Trouble With Your Phone, Things Could Be Worse!
(Maureen Alexander, Mill Bay/Malahat Historical Society)
In the early 1900s there were only two telephones in the whole area. In 1913 Cobble Hill got its own telephone office and even to this day if you live in Mill Bay you are still listed in the phone book under Cobble Hill.
In the early days you couldn’t make a telephone call yourself, telephones had a handle which was cranked in order to reach the operator who would then say ‘number please’. Telephone operators played a vital role in the community. There was no 911 service so if someone got hurt, the operator would phone for help otherwise it meant saddling a horse and riding miles to Duncan. When a fire occurred, there being no fire department, the operator would phone neighbors so they could form a ‘bucket brigade’. Telephone operators even provided ‘wake up’ calls and help with finding child care.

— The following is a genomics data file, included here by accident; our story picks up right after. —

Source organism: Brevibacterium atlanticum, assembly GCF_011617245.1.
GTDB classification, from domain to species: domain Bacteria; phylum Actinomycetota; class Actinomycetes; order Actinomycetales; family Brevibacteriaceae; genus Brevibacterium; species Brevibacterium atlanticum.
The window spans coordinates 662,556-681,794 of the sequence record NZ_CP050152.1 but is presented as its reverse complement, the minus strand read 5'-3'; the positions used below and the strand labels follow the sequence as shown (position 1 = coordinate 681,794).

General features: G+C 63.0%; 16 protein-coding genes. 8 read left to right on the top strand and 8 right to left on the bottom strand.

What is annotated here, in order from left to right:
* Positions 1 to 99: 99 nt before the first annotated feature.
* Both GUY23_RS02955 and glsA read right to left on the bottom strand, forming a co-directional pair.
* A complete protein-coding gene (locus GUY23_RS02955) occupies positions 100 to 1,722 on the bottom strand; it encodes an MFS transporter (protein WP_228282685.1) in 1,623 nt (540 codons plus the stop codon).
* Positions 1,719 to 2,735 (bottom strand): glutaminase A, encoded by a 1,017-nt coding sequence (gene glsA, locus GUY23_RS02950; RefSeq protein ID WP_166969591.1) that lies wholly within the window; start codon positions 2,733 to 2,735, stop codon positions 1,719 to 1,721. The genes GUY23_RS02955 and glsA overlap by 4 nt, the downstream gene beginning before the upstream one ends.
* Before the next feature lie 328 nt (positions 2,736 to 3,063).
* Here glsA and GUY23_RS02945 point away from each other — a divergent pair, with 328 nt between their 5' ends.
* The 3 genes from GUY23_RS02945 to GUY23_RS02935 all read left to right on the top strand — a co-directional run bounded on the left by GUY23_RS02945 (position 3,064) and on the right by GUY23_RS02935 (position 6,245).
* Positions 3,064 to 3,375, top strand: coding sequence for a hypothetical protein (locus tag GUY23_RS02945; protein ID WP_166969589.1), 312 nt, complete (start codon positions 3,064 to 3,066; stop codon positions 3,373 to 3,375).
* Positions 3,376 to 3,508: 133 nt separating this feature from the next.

In 1916 the number of telephone subscribers had risen to 60 and Bessie Trinder was hired as the first telephone agent. The office closed at 10pm but later Miss Trinder lived in the building and emergency calls were allowed after 10:00. Shortly after the service began Bessie was shot in the hand by 15 year old Harry Gardler. Harry was later acquitted and no reason was given for the incident. The first dissatisfied customer perhaps!
In 1962 the office became automated and was moved and the rest as they say is history.
(‘Along Mill Bay Rd.’ by Adelaide Ellis, ‘The Hamlet with an Attitude’ by Virginia Bonner)